Dhu owns the fruit and has the right to sell the fruit to whomsoever he seems right. Kus can pay the highest price and should get to buy the fruit. Dhu can charge a “Rae surcharge” to fund Rae’s fruit given Rae is incapable to grow/pay. With the balance money, Dhu should should grow fruit for self consumption.
A superb paper by Srijit Mishra of IGIDR.
The question of hunger, more often than not, is not due to non‐availability of food; it rather is a question of how to make the available food accessible to all (1). Again, provisioning of food for the hungry is not just to ensure that people eat. It also matters to look into issues of how much and what food people eat ‐ an adequate, balanced and nutritious diet matters. Concerns with regard to the recent global food crisis brought into focus spiralling prices and some reduction in availability (2‐3), but there also one cannot keep it independent from the concerns of accessibility and nutritional adequacy (4‐5). Bringing together these divergent issues is a challenge for economic thinking, public policy and ethics.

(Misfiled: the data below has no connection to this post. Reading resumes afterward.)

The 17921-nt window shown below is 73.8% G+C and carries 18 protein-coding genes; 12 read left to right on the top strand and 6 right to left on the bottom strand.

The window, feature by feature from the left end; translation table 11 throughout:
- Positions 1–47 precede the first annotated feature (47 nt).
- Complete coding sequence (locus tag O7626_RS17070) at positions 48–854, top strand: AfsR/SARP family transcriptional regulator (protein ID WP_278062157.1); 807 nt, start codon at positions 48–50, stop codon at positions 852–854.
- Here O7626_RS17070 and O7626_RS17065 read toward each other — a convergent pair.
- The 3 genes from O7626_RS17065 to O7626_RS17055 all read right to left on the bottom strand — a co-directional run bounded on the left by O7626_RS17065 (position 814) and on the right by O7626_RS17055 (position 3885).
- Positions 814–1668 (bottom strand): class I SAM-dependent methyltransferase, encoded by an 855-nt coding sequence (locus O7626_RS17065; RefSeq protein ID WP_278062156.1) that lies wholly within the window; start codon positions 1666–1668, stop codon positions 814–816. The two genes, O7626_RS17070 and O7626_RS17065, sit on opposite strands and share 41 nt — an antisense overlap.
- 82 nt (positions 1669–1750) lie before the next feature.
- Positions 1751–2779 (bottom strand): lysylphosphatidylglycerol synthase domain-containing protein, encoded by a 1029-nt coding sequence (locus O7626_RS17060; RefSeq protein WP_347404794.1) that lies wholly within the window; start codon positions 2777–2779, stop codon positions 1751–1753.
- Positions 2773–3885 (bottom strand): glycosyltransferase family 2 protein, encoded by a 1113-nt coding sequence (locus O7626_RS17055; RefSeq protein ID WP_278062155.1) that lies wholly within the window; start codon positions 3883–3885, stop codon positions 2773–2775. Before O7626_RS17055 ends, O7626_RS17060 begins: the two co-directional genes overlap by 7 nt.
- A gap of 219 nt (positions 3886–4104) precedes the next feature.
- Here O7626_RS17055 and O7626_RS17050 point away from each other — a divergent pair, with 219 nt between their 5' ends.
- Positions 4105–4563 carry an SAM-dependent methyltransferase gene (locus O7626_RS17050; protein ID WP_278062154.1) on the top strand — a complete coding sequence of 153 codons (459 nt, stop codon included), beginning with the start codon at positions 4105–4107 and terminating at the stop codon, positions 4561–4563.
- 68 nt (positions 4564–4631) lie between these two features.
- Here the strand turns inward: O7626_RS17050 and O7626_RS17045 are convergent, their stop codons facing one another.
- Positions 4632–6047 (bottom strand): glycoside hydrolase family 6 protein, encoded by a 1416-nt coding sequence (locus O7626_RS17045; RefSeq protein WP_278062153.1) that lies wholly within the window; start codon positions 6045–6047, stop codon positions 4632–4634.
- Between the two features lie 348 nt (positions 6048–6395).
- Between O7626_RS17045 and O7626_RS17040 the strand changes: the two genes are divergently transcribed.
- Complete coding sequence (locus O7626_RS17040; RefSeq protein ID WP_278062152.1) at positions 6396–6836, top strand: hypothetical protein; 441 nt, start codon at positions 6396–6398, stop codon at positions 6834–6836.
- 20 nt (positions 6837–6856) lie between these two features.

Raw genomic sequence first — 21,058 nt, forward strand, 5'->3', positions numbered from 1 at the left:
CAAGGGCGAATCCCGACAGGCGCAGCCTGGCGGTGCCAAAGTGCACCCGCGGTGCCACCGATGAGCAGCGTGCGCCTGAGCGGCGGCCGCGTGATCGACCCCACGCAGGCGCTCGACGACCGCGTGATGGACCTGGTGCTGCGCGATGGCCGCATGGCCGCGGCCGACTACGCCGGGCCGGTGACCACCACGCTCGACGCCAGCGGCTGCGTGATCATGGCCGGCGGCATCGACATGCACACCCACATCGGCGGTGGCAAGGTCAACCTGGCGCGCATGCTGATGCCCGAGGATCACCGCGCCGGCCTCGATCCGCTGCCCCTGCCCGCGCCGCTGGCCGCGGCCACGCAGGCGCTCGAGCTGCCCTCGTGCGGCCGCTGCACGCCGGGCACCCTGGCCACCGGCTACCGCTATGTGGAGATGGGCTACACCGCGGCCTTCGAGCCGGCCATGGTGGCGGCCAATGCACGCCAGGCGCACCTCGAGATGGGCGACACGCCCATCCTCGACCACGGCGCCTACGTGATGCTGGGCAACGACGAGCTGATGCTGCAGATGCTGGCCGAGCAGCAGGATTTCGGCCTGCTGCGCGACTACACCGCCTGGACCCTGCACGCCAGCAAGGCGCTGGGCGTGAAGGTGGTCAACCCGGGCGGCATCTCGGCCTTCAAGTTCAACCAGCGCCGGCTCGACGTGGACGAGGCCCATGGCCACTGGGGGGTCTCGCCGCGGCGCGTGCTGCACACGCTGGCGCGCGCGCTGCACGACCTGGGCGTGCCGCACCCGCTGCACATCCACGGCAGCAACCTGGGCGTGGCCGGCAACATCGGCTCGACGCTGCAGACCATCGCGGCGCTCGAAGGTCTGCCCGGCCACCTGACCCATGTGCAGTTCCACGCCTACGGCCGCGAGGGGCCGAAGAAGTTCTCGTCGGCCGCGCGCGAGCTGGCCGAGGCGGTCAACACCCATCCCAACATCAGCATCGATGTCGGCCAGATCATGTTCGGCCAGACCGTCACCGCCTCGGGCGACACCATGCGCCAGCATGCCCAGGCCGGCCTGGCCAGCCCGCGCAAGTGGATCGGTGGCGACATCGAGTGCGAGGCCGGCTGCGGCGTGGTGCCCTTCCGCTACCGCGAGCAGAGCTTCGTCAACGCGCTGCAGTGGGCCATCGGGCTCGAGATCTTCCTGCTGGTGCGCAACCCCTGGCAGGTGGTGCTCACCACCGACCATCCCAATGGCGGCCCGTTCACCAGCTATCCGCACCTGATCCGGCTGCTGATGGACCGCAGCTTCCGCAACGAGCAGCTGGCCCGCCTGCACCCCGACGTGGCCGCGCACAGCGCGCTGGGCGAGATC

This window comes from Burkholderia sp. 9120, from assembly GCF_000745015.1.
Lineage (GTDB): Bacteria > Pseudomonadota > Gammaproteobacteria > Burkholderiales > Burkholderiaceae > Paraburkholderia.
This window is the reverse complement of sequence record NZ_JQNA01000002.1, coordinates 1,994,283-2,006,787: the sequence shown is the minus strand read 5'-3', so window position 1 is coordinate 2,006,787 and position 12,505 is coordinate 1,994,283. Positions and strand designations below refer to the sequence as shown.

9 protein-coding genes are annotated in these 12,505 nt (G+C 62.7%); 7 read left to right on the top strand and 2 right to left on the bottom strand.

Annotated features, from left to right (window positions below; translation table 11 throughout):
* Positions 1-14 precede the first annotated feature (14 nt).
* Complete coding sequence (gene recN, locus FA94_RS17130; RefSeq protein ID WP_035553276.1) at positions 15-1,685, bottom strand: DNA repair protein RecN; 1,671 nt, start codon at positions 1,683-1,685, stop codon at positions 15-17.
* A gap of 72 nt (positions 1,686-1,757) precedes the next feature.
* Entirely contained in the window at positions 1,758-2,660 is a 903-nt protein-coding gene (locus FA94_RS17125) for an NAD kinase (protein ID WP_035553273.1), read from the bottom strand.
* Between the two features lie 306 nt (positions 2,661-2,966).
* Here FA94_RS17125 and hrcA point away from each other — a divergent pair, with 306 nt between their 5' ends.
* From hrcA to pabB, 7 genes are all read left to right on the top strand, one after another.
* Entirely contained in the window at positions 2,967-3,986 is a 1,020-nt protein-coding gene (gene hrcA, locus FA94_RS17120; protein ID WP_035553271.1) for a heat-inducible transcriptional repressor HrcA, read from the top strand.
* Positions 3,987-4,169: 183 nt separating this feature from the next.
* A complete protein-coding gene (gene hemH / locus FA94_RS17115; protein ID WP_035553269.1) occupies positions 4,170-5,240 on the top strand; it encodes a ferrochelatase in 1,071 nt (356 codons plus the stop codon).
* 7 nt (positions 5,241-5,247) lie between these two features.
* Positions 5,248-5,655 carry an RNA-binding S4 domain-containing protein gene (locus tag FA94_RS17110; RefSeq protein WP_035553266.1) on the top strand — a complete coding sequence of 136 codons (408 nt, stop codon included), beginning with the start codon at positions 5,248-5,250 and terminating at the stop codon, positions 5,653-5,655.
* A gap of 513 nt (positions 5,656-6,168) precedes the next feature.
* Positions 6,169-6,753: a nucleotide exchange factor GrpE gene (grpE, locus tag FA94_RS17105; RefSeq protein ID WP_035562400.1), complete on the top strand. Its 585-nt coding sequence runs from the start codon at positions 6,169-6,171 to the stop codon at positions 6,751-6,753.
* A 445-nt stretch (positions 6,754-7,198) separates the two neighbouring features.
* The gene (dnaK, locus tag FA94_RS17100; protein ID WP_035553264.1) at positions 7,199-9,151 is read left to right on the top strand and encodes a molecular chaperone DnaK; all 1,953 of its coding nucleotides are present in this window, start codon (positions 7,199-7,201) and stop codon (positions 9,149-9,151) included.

It is in this context that the current write‐up proposes to raise issues on food security of vulnerable sections of the population, crisis in Indian agriculture, inadequate storage…
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